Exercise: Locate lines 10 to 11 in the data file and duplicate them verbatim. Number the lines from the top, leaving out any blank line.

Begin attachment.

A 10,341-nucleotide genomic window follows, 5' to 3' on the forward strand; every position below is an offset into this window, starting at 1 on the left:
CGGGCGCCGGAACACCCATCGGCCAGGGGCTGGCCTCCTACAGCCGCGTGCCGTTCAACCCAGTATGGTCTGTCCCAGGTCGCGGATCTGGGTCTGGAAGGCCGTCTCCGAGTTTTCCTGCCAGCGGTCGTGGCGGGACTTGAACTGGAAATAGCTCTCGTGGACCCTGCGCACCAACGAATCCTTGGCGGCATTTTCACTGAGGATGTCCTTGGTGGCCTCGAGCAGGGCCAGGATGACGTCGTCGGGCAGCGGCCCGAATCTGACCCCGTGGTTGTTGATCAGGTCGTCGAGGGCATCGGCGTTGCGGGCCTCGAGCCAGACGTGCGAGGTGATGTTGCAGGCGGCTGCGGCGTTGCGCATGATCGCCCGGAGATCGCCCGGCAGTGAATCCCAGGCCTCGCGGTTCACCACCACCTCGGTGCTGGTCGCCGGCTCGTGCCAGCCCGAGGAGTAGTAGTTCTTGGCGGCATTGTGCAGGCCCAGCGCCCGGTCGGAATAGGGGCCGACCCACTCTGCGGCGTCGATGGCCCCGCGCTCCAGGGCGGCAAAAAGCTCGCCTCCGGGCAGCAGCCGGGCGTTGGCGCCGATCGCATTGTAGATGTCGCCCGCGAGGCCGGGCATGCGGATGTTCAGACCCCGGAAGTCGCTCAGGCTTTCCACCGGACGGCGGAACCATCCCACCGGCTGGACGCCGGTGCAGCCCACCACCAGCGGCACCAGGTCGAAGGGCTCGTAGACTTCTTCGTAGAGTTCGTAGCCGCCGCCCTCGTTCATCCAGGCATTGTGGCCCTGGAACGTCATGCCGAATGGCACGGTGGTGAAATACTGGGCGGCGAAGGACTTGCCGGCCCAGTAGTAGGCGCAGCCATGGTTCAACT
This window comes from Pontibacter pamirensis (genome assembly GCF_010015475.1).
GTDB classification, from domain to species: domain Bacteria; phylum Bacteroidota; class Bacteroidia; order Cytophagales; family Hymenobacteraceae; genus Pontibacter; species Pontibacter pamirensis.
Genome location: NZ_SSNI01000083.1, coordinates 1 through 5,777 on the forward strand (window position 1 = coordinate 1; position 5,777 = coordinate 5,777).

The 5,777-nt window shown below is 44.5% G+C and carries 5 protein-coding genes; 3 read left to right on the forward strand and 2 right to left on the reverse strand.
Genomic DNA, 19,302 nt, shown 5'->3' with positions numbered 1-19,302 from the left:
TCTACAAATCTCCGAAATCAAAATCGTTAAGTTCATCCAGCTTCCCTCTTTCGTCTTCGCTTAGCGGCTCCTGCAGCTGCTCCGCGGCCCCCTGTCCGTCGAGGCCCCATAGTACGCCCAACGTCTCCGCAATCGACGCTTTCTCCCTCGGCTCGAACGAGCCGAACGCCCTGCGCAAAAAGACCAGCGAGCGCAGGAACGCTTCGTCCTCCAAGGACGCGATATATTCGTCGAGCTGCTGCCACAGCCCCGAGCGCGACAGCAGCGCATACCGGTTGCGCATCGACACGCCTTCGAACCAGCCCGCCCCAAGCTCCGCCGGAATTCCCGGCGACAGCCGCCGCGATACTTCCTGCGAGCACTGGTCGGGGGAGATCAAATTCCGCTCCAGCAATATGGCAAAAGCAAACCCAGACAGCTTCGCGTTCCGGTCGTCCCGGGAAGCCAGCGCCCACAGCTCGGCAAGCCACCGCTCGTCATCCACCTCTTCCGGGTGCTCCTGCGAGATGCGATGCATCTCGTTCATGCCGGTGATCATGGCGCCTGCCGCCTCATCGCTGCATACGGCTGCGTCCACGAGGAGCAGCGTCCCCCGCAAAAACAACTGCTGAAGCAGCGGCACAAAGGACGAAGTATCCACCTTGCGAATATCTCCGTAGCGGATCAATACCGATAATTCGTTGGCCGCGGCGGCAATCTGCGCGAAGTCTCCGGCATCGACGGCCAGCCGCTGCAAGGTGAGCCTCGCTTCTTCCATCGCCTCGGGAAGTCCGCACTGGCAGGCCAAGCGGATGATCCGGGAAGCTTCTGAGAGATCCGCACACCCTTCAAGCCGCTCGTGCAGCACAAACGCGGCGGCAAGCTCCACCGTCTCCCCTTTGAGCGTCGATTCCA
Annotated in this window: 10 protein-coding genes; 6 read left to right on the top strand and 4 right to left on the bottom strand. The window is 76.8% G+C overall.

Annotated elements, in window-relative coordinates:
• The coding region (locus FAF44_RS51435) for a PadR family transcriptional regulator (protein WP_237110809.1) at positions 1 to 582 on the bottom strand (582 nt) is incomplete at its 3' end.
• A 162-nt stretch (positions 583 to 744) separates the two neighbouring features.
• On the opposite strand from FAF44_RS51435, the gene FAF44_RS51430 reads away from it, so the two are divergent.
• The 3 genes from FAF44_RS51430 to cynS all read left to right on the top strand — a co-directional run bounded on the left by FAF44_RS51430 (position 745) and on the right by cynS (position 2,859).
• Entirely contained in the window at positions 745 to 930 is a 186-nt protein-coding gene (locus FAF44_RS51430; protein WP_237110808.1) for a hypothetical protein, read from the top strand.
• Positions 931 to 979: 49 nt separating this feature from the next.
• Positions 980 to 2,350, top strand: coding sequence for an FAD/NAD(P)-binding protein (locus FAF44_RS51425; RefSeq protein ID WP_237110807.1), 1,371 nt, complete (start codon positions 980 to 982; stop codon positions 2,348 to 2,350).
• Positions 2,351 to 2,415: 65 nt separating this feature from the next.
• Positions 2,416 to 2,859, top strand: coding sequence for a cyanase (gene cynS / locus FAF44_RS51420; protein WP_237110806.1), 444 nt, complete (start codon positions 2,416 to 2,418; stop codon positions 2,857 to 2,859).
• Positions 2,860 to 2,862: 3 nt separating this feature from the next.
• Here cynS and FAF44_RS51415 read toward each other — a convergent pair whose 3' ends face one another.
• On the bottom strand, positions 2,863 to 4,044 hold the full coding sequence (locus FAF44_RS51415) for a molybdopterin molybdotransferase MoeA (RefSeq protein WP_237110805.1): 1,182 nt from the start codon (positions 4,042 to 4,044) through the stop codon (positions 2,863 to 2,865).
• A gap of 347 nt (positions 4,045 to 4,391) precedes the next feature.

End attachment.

Annotated elements, in window-relative coordinates:
• The coding region (locus FAF44_RS51435) for a PadR family transcriptional regulator (protein WP_237110809.1) at positions 1 to 582 on the bottom strand (582 nt) is incomplete at its 3' end.